Sanbolic, a Waltham, Mass.-based data storage software company, has released a new hardware-agnostic platform that enables businesses to unify the management of geo-distributed data.

The Sanbolic Platform, as the company calls it, runs on physical or virtual servers and consolidates heterogeneous legacy storage arrays into a pool of highly-available, cloud-ready storage, according to the company. The resulting storage abstraction layer provides centralized management over storage services, including snapshots, replication, data tiering, and quality of service, among others.

Organizations can leverage the Sanbolic platform to create “virtual active-active shared resources” made up of just a bunch of disks (JBOD) storage, flash arrays and server-side storage resources. Sanbolic supports Windows, Linux, Xen, KVM, Hyper-V and integrates with OpenStack, the popular open source cloud computing software.

Moreover, the solution makes multiple storage management frameworks a thing of the past. In a blog post, Sanbolic executive chairman William Stevenson said his company’s platform “can be managed from a single pane of glass, and dynamically assigned across up to 2048 servers.”

Distributed environments pose no problem. Sambolic’s n-node active-active approach “ensures performance scale-out and availability for both file and block storage—including active-active deployments spanning geo-distributed architectures.”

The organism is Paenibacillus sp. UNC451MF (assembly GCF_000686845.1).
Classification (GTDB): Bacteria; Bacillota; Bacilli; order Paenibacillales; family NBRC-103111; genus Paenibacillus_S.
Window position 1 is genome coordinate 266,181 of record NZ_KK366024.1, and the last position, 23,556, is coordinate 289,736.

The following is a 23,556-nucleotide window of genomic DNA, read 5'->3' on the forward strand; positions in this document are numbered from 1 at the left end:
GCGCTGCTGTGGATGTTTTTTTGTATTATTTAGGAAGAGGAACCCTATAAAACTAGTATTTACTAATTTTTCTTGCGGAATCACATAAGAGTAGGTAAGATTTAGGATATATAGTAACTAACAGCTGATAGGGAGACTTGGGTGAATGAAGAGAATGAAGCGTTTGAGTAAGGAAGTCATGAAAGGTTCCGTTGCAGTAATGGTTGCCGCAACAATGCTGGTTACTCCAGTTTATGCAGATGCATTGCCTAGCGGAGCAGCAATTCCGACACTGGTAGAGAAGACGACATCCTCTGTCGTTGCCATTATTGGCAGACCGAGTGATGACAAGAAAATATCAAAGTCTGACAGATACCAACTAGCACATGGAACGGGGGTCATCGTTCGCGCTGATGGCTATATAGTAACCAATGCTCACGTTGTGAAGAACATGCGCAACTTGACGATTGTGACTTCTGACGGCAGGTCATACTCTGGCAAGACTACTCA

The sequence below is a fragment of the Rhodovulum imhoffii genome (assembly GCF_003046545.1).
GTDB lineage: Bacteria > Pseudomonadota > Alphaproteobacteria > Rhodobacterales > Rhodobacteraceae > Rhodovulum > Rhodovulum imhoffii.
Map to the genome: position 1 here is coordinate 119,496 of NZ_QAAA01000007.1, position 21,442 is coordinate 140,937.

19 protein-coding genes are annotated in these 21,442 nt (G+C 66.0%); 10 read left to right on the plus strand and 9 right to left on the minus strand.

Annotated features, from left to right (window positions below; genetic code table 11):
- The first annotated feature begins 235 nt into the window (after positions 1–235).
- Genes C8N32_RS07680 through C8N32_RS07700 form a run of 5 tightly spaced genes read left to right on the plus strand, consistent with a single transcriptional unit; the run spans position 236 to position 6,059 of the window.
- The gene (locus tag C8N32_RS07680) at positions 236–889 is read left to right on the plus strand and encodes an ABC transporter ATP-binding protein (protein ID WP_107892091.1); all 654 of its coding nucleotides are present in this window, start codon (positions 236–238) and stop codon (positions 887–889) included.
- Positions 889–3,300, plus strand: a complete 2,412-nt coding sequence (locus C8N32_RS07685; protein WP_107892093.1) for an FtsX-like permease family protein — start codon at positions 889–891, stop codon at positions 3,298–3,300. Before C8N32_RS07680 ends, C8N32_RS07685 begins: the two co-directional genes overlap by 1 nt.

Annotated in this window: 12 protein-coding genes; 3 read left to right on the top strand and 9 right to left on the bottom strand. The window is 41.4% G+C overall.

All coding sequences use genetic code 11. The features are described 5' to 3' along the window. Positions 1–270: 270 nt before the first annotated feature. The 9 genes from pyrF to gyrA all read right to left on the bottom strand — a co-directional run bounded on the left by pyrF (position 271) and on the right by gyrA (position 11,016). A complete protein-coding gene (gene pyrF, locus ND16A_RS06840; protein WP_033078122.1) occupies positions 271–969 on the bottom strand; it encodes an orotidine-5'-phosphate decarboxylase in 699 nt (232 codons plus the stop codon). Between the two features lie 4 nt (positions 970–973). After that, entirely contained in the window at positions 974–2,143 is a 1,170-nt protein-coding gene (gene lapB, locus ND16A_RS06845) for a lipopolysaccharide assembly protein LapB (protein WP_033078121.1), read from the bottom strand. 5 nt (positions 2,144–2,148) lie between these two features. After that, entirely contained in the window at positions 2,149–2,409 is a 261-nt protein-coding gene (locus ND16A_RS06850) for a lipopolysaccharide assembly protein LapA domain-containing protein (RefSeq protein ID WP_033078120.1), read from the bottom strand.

Sanbolic also enables businesses to add performance-boosting flash capacity to their storage setups. “The Sanbolic platform allows SSD and flash storage to be woven into the storage pool as a persistent storage tier, and allows construction of hybrid HDD/SSD storage volumes with intelligent data placement and user defined ratio of each tier of storage,” added Stevenson.

It’s not the company’s first brush with SSDs. Last year, Sanbolic released a flash-friendly version of its Melio storage platform.

The storage solution brings enterprises one step closer to exploiting the adaptive and elastic IT workload management capabilities of the so-called software-defined data center, according to Enterprise Strategy Group senior analyst Mark Peters. Asserting that the tech “already bridges the gaps between traditional enterprise hardware and the open platforms used in many hyper-scale data centers,” he said in prepared remarks that Sambolic “gives enterprises a way to centralize and scale out hybrid storage resources for distributed environments – essentially making both data and workloads simultaneously highly available and yet elastic – in order to meet changing business demands.”

Momchil Michailov, CEO of Sanbolic, argued in a statement that the industry is “in the midst of a major infrastructure market shift” that is leaving traditional storage management methodologies in the dust. “We’re giving enterprises a simplified way to manage their entire data center operations in a centralized platform – regardless of how geographically distributed or siloed their current IT infrastructure may be,” he added.